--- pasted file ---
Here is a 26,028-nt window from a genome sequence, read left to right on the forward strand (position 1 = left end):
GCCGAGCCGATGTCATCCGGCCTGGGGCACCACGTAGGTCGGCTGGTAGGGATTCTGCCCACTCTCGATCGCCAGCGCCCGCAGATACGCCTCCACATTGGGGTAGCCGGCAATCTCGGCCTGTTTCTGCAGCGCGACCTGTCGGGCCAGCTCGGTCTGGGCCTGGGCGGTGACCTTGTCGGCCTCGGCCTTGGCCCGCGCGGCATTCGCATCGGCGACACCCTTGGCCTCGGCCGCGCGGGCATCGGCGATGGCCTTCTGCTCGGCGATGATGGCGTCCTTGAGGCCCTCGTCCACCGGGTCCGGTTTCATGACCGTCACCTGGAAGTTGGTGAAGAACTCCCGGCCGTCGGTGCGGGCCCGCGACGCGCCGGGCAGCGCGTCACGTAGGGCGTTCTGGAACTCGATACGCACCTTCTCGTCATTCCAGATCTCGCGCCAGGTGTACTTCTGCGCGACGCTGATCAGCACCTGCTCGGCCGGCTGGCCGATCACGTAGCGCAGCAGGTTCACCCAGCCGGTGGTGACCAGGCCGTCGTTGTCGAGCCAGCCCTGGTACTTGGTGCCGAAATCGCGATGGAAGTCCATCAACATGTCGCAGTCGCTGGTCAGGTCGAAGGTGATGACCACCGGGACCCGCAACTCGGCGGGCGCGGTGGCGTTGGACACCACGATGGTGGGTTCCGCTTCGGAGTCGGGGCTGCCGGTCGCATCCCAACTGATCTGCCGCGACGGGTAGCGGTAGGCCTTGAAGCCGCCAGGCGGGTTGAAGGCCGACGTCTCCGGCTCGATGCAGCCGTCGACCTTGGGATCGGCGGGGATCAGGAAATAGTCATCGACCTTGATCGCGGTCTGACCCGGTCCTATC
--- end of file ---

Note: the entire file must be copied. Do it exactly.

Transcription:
Here is a 26,028-nt window from a genome sequence, read left to right on the forward strand (position 1 = left end):
GCCGAGCCGATGTCATCCGGCCTGGGGCACCACGTAGGTCGGCTGGTAGGGATTCTGCCCACTCTCGATCGCCAGCGCCCGCAGATACGCCTCCACATTGGGGTAGCCGGCAATCTCGGCCTGTTTCTGCAGCGCGACCTGTCGGGCCAGCTCGGTCTGGGCCTGGGCGGTGACCTTGTCGGCCTCGGCCTTGGCCCGCGCGGCATTCGCATCGGCGACACCCTTGGCCTCGGCCGCGCGGGCATCGGCGATGGCCTTCTGCTCGGCGATGATGGCGTCCTTGAGGCCCTCGTCCACCGGGTCCGGTTTCATGACCGTCACCTGGAAGTTGGTGAAGAACTCCCGGCCGTCGGTGCGGGCCCGCGACGCGCCGGGCAGCGCGTCACGTAGGGCGTTCTGGAACTCGATACGCACCTTCTCGTCATTCCAGATCTCGCGCCAGGTGTACTTCTGCGCGACGCTGATCAGCACCTGCTCGGCCGGCTGGCCGATCACGTAGCGCAGCAGGTTCACCCAGCCGGTGGTGACCAGGCCGTCGTTGTCGAGCCAGCCCTGGTACTTGGTGCCGAAATCGCGATGGAAGTCCATCAACATGTCGCAGTCGCTGGTCAGGTCGAAGGTGATGACCACCGGGACCCGCAACTCGGCGGGCGCGGTGGCGTTGGACACCACGATGGTGGGTTCCGCTTCGGAGTCGGGGCTGCCGGTCGCATCCCAACTGATCTGCCGCGACGGGTAGCGGTAGGCCTTGAAGCCGCCAGGCGGGTTGAAGGCCGACGTCTCCGGCTCGATGCAGCCGTCGACCTTGGGATCGGCGGGGATCAGGAAATAGTCATCGACCTTGATCGCGGTCTGACCCGGTCCTATC